Friday, October 30, 2015

Solving the 2015 FLARE On RE Contest - Challenge #1

After my last post on disassembling control flow structures, a colleague of mine mentioned that I should participate in the 2016 FLARE On challenge next year. Due to work and life obligations I have not had the opportunity to partake in the previous 2 contests but I figured now would be a good time to get some practice in and prepare for 2016. I am by no means an expert and this is very much a learning exercise for me, one that I intend to document and share. I'll be doing a series of posts (when I find time) over the next few months documenting my progress.

The FLARE On contest is an annual capture-the-flag style reverse engineering competition from FireEye. If you'd like to follow along you can download the materials here. Each challenge involves assessing a sample with the sole intent of finding a key (an e-mail address).

Challenge #1
The first file is a self-extracting zip and will dump an executable into a specified directory with the name "i_am_happy_you_are_to_playing_the_flareon_challenge.exe". It's a long and oddly named file. I'll assume the intentional grammatical deficiencies are for comedic purposes and don't have any greater significance, for now :)

Before executing this file lets check out the import table to get an idea of what it does. It's only 2KB in size so it is clearly a small application with very limited functionality.
Pretty standard stuff here, no notable cryptography or networking related libraries. This binary appears setup to take some input and that's about all.

When we run the file this hypothesis is confirmed. The application prints two strings, prompts the user for input, checks if it is the correct value, and then prints a string depending on whether the user input the secret key. I tried entering a variety of answers that included special characters and lengthy input but could not generate an alternate error message.
At this point I elected to fire up IDA and take a peek at the disassembled routines. Before analyzing the main function though, lets review the raw hex and look for some of the strings that we observed during interactive program execution.
My first observation here is that after the 'You are failure' string we see  24 characters that appear mutated and are followed by some null values. Let's keep this in mind and take a peak at the application entry point.
Our application is initialized and GetStdHandle is called. This function retrieves a handle to the specified standard device (standard input, standard output, standard error). User input is taken and written to the memory offset for variable 'byte_402158'. Now we enter the core logic of the application.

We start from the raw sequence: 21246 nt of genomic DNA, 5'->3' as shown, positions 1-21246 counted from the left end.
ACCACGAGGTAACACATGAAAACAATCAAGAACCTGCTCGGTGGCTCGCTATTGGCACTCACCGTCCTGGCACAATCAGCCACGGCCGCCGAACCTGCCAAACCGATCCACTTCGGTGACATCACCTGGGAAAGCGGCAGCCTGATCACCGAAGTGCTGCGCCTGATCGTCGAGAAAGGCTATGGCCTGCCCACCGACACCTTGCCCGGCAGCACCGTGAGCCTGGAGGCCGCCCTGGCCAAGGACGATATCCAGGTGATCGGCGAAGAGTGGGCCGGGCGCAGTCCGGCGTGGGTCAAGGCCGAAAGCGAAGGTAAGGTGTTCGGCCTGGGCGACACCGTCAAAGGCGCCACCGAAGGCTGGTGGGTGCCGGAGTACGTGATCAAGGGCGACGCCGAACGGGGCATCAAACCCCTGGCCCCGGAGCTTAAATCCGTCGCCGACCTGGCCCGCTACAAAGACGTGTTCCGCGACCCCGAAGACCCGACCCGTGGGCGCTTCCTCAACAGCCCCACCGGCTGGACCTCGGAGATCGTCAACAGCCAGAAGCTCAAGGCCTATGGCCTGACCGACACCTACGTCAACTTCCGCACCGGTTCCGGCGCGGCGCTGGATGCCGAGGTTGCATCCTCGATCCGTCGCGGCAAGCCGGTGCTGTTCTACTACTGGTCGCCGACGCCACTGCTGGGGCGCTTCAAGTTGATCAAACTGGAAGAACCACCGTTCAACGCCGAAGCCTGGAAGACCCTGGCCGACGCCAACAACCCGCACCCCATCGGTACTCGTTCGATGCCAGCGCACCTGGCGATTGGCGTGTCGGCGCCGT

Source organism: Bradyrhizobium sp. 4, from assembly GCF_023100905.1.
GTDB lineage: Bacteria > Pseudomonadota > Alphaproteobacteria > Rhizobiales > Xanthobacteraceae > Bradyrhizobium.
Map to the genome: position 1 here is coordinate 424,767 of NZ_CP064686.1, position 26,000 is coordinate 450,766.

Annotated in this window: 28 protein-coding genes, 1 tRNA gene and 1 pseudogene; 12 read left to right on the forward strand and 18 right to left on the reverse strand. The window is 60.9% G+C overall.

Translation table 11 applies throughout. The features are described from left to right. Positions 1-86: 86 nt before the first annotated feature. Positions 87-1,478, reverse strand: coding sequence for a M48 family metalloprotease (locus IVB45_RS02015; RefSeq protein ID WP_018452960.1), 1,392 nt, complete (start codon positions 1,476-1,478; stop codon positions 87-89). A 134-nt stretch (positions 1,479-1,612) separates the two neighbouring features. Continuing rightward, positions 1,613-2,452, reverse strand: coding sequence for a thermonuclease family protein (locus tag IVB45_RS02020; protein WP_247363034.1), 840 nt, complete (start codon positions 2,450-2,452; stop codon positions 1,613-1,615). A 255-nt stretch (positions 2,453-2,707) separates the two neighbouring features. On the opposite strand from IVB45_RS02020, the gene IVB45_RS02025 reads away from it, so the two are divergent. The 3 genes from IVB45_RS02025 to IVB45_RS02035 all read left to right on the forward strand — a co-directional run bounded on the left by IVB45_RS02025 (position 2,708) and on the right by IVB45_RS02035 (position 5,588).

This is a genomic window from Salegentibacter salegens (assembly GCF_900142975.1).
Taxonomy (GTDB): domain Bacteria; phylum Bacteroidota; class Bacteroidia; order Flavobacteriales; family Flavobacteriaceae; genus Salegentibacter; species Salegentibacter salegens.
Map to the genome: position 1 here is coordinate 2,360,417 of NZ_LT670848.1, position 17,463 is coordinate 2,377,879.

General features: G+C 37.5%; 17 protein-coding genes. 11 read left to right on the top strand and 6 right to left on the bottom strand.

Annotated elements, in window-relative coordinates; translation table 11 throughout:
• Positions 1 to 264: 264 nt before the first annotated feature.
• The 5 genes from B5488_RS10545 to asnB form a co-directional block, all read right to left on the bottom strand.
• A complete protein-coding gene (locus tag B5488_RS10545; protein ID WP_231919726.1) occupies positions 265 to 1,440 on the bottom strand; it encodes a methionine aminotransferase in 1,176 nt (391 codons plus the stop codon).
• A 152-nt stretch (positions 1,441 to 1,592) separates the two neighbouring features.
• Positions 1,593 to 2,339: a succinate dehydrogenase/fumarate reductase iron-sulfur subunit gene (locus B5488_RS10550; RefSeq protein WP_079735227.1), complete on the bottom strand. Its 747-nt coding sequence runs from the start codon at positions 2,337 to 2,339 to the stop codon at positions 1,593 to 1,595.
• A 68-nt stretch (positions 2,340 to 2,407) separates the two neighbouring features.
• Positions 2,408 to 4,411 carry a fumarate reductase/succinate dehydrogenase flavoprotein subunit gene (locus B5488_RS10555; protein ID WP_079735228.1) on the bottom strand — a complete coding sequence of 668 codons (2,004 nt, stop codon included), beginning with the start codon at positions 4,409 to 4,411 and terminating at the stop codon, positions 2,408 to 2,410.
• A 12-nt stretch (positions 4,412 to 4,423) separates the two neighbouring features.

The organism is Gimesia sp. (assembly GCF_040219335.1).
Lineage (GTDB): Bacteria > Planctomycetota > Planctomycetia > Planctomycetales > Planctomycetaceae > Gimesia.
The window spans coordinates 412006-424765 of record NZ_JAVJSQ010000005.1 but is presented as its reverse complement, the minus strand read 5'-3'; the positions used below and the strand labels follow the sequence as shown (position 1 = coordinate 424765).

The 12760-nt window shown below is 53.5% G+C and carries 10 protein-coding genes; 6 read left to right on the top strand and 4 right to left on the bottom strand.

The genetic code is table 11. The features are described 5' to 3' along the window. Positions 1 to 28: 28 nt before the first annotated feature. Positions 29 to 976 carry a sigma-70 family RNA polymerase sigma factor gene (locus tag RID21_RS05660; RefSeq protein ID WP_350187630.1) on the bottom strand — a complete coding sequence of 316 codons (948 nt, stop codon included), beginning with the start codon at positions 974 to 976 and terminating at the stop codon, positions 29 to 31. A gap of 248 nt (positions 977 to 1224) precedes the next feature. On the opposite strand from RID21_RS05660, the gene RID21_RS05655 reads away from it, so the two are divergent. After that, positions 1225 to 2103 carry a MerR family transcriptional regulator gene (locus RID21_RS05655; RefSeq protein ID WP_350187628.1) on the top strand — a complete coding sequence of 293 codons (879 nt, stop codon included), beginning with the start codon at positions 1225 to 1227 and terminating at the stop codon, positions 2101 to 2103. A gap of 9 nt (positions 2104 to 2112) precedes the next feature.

The first routine takes the first low order byte (x86 is little-endian and the AL register is 8 bits) from the ECX register and moves it into AL. A bit-wise XOR operation is then performed against the AL register and the hex value '7D'. The result is then compared to a value stored at the memory offset of variable 'byte_402140'. If the values do not match then we get the error message. However, if the value does match then ECX is incremented and the XOR comparison occurs again. It iterates through this loop 0x18 times. In decimal this is 24 loops, which interestingly is the length of the mutated character we noted earlier. The memory offset referenced by variable 'byte_402140' is the location of this suspicious string as well.

At this point there is enough evidence indicating that the mutated characters are in fact the secret key. I thought about writing a program to XOR each byte at that offset by 0x7D but got lazy and used the Python interpreter.

Once you have computed each value, assemble the string and convert the hexadecimal values to ASCII.

Well that certainly looks like an email address. Sure enough, when we enter this as our key value it is successful.

Ta-da! This first challenge was fairly straightforward and didn't take long at all but I assume the difficulty level will ramp up quite quickly.

Monday, October 5, 2015

Disassembling Loops and Control Structures in x86

One of the first topics we discussed focused on understanding how function calls and stack frames are represented in assembly languages. I wanted to follow up on that as we haven't posted on this subject matter since then. Both this post and my prior one are geared towards those with an interest in learning more about assembly and have only introductory level knowledge.

Although most of the worlds developers have long since ascended or are in the process of moving to high-level and very-high-level languages, a subset of industries and disciplines still necessitate a heavy focus on low-level languages. The cyber-security industry is a prime example in that both defenders and attackers, to some degree, work intimately with dis-assemblers and debuggers.

On the offensive side of the equation developers focus on writing memory efficient shellcode in assembly to interact with operating system application programming interfaces in order to exploit a system. Exploit developers may also dis-assemble and debug an application in assembly to gain a better understanding of it's internal structure so as to identify weaknesses. Dis-assembly and debugging is core to the 'hacker' ethos in that it is the mechanism by which one seeks to explore and understand the inner workings of an application or object.